Counselling people in need is a big part of the community services worker (CSW) job description. Imagine you're working at a women's shelter, child foster care program, or addiction centre—helping individuals and families work through really difficult issues, and find healthy ways to move forward.
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If you have solid math skills, are comfortable around computers, and like the idea of working in a business environment, you could be a natural fit for accounting and payroll training.
But it takes more than these basic skills to really succeed in a college program, and land a position with a great company. How do you know if this career path is right for you?
We've all heard the news and read the stats. Canada's health care system is stretched to the limit. We don't have enough long-term care beds, there aren't enough medical professionals, and we don't know how we'll care for our growing population of seniors.
It's no surprise that in the middle of this challenge, we've seen demand for personal support workers sky-rocket.
Community services workers (CSWs) help people dealing with serious personal and social problems. But this career is about so much more than that.
CSWs work with some of the most neglected, forgotten, and stigmatized people in our society.
From teens dealing with addiction, to homeless populations, to battered women, to ex-offenders: community services workers are trained to offer compassionate, practical, hands-on support where it's needed most.
There is no doubt that this work is challenging. But it's also incredibly rewarding and inspiring. Right on the front-lines of our neighborhoods, CSWs literally change and save lives on a daily basis.
If you have an interest in law, but can't see yourself spending several years becoming a lawyer, you should consider paralegal college.
After only 12 months of study, including a 4-week internship, you'll be qualified to write the licensing exam and begin your career.
Paralegals in Ontario have a special status not available in other provinces, which allows them to represent clients in small claims court and before certain tribunals.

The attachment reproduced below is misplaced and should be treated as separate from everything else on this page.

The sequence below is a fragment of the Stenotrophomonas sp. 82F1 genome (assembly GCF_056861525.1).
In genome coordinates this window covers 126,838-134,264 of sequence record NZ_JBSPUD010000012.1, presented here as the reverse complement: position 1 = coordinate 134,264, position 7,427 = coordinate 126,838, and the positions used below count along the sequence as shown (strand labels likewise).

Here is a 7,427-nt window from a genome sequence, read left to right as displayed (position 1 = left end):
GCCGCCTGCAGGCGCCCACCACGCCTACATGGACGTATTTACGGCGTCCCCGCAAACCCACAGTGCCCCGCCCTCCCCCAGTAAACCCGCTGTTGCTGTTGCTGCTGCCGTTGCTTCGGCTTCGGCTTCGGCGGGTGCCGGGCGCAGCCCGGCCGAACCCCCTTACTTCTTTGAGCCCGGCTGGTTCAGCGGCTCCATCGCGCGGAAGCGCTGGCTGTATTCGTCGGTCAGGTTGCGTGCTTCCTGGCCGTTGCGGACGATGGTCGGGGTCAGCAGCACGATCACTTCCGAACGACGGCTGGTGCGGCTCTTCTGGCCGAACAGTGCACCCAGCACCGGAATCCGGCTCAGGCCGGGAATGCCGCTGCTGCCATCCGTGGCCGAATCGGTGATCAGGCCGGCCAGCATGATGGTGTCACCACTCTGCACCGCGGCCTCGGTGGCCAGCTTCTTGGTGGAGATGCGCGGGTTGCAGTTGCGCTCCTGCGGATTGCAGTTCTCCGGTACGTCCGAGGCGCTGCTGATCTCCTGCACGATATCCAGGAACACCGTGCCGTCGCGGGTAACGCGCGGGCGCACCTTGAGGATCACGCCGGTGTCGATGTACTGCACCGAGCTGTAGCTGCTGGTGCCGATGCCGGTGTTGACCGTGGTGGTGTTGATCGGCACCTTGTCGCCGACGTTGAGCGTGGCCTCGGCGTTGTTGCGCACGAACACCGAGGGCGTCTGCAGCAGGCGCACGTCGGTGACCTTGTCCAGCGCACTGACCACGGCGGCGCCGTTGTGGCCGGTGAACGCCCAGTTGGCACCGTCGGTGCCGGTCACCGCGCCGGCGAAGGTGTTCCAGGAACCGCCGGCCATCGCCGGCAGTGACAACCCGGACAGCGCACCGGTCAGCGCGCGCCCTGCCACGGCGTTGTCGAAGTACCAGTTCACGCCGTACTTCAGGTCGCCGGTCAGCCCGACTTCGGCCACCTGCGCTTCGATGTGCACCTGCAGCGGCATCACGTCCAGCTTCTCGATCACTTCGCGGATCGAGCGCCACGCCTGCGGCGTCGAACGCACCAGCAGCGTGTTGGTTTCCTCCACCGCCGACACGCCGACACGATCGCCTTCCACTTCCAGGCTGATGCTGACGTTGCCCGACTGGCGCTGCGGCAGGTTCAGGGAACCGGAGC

This week, we talked with the creator of Herzing's 2D Animation program, the amazingly talented (and generally awesome) A.J. Cote.
We wanted to find out exactly what Ottawa has to offer new animation grads, and how Herzing's program is unique compared to other training out there.
Since A.J. actually developed the program—and has worked as an animator in Ottawa for decades—he's the perfect person to advise anyone considering this career path.
If that's you, you're probably wondering what skills you'll learn in class, and how hard it'll be to land an animation job after college. A.J. has answers to these questions, and a lot more.
Updated January, 2021.
There are so many computer networking skills that are in very high demand right now. Network analysis and optimization is big, and so is virtualization, data storage, and hybrid cloud management (just to name a few).
But there is one area of expertise that outranks all others in terms of demand—and that's network security.
There is a well-documented, worldwide shortage of cyber security professionals. According to the Cybersecurity Jobs Report 2018-2021, we'll have 3.5 million unfilled cyber security positions across the globe over the next 5 years.
These jobs are not concentrated in any particular country, either. Numerous regions are feeling threatened by intensifying hacker attacks and data leaks—and a serious lack of specialists available to offer solutions.
Countries with the biggest security skills shortages include Israel, Canada, the US, Australia, India, Japan, Mexico, and parts of Europe.
This research matches what individual companies are saying about their networking needs.
In the 2018 State of Infrastructure Report, 60% of polled companies said network security was one of their biggest challenges right now—and highest priority for spending.
So let's say you've looked into computer networking careers, and you're particularly intrigued by the growing opportunities for security specialists.
Here are a few things to know about getting started in this field after college.
Look ahead, a year or two into the future. You've completed business management college and landed your first job. Let's say you're at a small business or medium-sized company, working in an administrative position.
What exactly does a pharmacy assistant do? What kinds of responsibilities would you have at work, and what does training involve?
If you're considering this career path, these are probably some of the questions you're asking.
In this post, we'd like to offer you a window into both pharmacy assistant training—and the kinds of tasks you'll be expected to perform on a daily basis at work.
Photo: Paralegal students at Herzing College in Ottawa pose for a class photo
Updated February 2021.
Licensed paralegals in Ontario have a lot more power, work options, and opportunities than their peers in other parts of the country.
If you become a licensed paralegal in Ontario, you'll be allowed to represent clients in small claims court, and before certain tribunals (such as the Human Rights, Landlord and Tenant, Immigration and Refugee, and Workplace Safety tribunals).
Or, you could pursue a paralegal job in government, and work at a courthouse, with a lobby group, or for a provincial or federal department (like the Department of Justice).